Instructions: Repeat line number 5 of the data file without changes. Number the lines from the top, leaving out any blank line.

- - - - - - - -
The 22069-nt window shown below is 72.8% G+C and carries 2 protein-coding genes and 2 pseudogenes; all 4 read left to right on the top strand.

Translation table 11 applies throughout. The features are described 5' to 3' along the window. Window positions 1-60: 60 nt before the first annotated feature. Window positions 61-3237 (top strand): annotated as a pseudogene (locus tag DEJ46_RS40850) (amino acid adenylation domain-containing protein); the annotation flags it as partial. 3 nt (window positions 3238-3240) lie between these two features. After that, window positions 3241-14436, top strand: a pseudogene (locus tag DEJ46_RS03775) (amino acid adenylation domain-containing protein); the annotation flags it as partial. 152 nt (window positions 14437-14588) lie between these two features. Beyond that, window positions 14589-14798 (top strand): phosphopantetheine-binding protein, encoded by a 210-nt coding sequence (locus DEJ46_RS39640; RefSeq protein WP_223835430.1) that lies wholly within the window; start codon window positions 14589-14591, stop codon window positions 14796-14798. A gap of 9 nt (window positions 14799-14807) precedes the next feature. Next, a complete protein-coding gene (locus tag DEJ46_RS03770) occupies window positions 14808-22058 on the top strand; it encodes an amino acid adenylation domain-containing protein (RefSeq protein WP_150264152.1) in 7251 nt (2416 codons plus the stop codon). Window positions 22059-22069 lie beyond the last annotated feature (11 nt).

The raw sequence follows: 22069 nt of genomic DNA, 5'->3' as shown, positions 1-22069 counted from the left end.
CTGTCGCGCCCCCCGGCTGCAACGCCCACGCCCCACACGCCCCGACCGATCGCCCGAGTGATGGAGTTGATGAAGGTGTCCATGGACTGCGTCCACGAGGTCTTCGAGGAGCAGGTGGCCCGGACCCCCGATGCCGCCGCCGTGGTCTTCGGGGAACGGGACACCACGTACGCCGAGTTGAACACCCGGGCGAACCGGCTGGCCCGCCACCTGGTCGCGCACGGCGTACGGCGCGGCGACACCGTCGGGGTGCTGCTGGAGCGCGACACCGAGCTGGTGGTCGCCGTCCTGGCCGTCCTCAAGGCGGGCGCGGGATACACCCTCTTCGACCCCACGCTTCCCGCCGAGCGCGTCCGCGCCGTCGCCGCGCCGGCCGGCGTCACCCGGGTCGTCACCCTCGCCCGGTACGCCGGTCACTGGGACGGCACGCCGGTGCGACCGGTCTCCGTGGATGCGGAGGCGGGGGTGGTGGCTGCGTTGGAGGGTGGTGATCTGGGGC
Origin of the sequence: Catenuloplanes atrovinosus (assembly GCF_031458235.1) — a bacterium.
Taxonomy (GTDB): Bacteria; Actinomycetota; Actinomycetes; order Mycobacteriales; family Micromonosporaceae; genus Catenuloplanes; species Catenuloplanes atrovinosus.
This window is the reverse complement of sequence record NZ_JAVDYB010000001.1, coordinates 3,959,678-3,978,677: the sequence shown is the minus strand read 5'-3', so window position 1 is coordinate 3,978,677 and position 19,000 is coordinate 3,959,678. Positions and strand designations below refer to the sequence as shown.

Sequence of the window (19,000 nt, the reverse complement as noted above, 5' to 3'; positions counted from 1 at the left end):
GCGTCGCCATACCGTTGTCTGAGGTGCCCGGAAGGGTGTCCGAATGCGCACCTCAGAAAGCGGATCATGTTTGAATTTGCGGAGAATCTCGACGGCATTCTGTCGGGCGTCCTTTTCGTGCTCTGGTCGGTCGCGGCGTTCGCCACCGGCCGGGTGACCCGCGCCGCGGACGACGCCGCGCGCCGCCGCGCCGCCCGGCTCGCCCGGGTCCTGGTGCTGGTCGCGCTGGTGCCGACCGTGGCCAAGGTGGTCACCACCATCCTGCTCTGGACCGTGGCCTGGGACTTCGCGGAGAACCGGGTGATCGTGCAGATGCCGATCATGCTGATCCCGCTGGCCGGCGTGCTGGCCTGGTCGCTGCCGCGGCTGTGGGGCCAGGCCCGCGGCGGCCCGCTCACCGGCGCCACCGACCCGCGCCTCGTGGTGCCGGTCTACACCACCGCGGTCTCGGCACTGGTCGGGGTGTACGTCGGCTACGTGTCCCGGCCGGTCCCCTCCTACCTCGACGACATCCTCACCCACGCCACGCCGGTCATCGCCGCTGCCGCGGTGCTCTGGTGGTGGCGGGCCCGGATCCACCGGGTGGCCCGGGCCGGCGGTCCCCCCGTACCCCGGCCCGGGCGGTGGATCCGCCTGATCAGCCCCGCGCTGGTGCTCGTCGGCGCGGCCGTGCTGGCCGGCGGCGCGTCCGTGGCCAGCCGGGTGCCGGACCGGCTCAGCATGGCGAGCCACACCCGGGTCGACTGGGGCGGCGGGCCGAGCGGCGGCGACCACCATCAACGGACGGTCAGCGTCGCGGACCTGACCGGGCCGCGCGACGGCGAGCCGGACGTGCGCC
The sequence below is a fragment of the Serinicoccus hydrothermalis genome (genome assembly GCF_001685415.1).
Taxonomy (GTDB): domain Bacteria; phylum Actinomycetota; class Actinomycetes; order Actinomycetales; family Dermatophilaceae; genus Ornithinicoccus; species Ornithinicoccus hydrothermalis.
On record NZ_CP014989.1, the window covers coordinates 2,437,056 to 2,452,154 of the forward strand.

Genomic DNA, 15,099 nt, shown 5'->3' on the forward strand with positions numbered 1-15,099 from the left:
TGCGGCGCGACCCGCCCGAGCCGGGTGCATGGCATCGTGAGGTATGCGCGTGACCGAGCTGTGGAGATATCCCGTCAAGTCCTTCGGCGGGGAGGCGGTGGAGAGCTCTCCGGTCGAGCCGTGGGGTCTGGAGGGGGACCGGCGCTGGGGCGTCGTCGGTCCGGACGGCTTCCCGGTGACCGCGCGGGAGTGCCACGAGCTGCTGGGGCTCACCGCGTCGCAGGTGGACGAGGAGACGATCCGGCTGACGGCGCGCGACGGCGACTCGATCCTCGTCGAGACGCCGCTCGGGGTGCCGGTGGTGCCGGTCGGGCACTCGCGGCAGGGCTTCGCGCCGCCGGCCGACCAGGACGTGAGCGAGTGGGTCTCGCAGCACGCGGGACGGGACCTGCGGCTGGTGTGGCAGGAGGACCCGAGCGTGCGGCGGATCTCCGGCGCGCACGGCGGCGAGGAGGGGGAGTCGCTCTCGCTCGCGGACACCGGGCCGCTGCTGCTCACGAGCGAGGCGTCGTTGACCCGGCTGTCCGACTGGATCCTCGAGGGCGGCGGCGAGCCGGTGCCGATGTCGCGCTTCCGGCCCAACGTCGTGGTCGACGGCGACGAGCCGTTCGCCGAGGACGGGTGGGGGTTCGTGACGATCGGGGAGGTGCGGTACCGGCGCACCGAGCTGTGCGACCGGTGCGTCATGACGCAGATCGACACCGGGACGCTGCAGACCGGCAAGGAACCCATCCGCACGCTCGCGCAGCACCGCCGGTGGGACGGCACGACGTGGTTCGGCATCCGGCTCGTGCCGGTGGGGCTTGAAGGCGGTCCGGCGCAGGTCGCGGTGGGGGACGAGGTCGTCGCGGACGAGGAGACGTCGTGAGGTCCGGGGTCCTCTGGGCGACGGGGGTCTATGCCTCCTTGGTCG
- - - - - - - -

Origin of the sequence: Catenuloplanes atrovinosus (assembly GCF_031458235.1) — a bacterium.